Their volunteerism was born out of a love for art, and a desire to empower young creatives who may not have the resources to exhibit their artwork and get recognized. When they met in art class, high school students Taylor Wang and Alice Mao decided they could make art more accessible to all youth artists, and committed to increasing awareness about youth art equity.
Launching Student Art Spaces in 2019, the Issaquah, Washington teenagers are providing accessible art space and breaking down financial, racial and gender barriers for young creatives. By facilitating youth gallery events and providing art education, Taylor and Alice have exhibited 80 youth artists and connected with hundreds of young creatives in their community.
What inspires you to volunteer?
Taylor: Service is a great way to connect with your community using the privilege you have and helping other people who don’t have as many resources as you do.
Alice: I was inspired to fill a gap that wasn’t being filled in the community. As a volunteer at my local art museum, I would see a lot of local artists come through that would be interested in art, and realized they had no space to show. Through Student Art Spaces, we are making that happen.
Describe your role with Student Art Spaces.
Taylor: As co-founder, I manage our communications and reach out to local and national organizations to connect and collaborate, in addition to networking at conferences. We share social media responsibilities to spread our message.
Alice: As co-founder, I manage our Kickstarter page which is partly how we fundraise, in addition to writing grants. I manage our communications and connect with our approximately 30 volunteers.
Share one personal story with me from your volunteerism.
Alice: During our first exhibition, we noticed there were a lot of elderly people in attendance, and it was really important to get reactions like theirs from the community. We’re elevating topics that socially engaged youth care about.
Taylor: One of the artists from our last gallery, Claudia Garcia of El Paso, Texas, showed me the power of art with her story. She couldn’t fly to Washington for the show because of the 2019 El Paso mass shooting, but told us that she was proud to show her work outside of her city, and that’s when I realized how important our work was.
What’s one way you hope to inspire others in your service?
Taylor: We’re currently working with a group in Texas that is starting their own chapter of Student Art Spaces. We’re providing them mentorship and advice to connect with artists in their own community. We’re excited to expand because it used to just be the two of us but now it’s so much more.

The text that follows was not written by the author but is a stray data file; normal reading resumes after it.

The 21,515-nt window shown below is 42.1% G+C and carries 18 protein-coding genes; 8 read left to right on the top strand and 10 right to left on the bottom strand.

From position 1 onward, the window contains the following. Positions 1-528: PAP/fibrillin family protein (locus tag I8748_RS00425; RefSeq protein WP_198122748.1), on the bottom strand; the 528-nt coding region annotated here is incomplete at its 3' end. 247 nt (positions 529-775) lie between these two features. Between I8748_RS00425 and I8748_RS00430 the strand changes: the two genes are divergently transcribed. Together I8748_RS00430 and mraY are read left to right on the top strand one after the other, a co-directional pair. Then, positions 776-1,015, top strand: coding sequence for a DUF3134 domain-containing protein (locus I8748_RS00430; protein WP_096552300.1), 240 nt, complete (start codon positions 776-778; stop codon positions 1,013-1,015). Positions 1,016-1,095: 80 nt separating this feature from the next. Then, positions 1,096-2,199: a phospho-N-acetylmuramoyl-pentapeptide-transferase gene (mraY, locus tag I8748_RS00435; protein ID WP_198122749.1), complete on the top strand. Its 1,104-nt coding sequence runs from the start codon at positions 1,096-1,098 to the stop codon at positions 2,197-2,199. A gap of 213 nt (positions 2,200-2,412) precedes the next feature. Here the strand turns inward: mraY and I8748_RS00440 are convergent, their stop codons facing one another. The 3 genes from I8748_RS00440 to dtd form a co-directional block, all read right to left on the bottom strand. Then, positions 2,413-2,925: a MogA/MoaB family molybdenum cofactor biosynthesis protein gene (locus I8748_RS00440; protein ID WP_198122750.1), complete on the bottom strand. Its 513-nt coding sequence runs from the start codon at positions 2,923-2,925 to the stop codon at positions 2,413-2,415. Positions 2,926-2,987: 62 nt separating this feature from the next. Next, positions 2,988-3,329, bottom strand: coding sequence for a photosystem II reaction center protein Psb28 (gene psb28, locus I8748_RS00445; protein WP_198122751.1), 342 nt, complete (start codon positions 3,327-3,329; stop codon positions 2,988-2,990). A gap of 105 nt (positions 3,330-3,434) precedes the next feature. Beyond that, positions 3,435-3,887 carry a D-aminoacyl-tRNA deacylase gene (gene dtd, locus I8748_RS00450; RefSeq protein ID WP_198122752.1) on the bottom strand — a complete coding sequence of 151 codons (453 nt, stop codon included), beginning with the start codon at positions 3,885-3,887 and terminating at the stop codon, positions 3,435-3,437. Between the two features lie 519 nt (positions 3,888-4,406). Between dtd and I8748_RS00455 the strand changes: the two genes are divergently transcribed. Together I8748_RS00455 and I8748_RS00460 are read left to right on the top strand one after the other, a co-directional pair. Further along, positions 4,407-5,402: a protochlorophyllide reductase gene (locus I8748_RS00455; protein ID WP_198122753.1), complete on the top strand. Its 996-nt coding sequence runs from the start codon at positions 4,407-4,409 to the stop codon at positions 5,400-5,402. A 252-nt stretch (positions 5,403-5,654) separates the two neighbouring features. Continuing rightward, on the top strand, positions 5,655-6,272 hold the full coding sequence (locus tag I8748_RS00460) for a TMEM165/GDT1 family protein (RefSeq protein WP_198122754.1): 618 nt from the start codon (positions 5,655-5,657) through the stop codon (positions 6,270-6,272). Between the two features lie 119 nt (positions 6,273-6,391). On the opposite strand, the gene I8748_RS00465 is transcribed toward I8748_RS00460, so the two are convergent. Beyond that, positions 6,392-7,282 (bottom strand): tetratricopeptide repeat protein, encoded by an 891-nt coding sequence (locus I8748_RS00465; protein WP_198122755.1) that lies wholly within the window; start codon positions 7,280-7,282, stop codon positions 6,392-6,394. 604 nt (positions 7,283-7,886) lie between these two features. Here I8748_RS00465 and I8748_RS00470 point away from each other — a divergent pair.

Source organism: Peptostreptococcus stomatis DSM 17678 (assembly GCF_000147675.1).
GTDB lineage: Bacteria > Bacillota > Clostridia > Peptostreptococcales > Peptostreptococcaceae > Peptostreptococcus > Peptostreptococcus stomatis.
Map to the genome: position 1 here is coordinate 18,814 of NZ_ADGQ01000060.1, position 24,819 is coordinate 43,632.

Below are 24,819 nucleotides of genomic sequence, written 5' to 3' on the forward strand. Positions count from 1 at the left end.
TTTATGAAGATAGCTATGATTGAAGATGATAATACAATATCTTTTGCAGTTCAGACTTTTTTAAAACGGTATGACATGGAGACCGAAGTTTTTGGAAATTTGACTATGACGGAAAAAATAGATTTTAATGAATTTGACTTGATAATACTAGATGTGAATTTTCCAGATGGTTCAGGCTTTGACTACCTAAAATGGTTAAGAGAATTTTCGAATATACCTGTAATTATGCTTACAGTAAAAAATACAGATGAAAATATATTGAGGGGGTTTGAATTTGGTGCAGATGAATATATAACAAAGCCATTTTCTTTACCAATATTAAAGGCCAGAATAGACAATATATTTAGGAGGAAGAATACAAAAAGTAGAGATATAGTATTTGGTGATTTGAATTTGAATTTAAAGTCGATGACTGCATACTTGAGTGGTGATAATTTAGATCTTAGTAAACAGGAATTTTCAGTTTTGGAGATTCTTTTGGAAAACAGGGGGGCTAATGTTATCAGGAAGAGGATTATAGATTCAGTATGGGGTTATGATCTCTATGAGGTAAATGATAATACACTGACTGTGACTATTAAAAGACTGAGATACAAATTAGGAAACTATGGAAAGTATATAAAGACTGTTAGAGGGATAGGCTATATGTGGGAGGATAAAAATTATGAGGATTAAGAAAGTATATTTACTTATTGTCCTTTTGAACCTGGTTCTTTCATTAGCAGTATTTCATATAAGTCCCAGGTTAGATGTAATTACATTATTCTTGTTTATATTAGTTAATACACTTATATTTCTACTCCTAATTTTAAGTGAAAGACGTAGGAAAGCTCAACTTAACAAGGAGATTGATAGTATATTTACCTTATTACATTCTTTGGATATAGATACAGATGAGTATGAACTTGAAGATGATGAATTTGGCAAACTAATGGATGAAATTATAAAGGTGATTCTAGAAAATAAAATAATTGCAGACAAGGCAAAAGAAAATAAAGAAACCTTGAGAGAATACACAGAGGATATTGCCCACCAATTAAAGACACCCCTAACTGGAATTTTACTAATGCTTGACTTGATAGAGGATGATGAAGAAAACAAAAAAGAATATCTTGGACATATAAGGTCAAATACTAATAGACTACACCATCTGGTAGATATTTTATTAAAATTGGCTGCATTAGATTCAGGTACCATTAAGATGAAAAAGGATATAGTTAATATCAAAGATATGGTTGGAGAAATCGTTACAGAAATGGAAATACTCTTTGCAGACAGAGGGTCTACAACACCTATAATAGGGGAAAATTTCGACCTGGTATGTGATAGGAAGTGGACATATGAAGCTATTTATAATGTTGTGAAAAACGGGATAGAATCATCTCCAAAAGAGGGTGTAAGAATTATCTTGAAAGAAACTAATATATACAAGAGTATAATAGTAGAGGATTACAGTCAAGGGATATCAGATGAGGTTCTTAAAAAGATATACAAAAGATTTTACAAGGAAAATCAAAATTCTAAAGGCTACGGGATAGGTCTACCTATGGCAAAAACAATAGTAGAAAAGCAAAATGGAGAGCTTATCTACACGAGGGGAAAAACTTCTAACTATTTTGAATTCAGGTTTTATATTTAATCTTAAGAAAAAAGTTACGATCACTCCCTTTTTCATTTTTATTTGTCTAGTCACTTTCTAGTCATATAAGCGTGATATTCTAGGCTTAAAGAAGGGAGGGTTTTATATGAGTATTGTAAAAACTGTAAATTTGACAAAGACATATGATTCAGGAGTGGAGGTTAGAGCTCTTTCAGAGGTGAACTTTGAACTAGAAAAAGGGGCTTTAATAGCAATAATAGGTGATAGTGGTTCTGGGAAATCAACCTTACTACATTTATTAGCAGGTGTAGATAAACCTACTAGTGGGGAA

What’s been the most rewarding part of your service?
Alice: We have people telling us that what we’re doing is life-changing. That’s definitely the best part of our service. People our age are headed off to college and deciding what to do with our lives, and we’re showing people that art can be a career and that it’s an essential part of the community.
What’s your favorite piece of art or artist?
Taylor: I am also a volunteer at the Seattle Art Museum. Recently, they held an exhibit for Artemisia Gentileschi, who was a painter from the 1500s. Being a female artist at that time wasn’t the easiest, and she experienced sexual assault that impacted her artwork. I’ve had a lot of similar experiences, so her story resonates with me.
Alice: Mark Tennant is my favorite artist, he’s a painter based in New York City. I really like how he paints (laughs).
What have you learned through your experiences as a volunteer?
Taylor: We are connecting generations. Art can connect and unite communities regardless of race, economic status or gender. These young artists’ stories and unique perspectives about topics that Gen Z deals with every day: climate change, mental health, and school shootings can connect people in a way that news articles or statistics could never do.
In one word, what does volunteerism mean to you?
Alice: Improvement. You’re improving the environment you’re living in.
Taylor: Transformative. We are showcasing the transformative power of art in creating a community regardless of race, gender, or economic status.
How can readers help?
Please visit our website for more information about upcoming events.
Do you want to make a difference in your community like Taylor Wang & Alice Mao? Find local volunteer opportunities.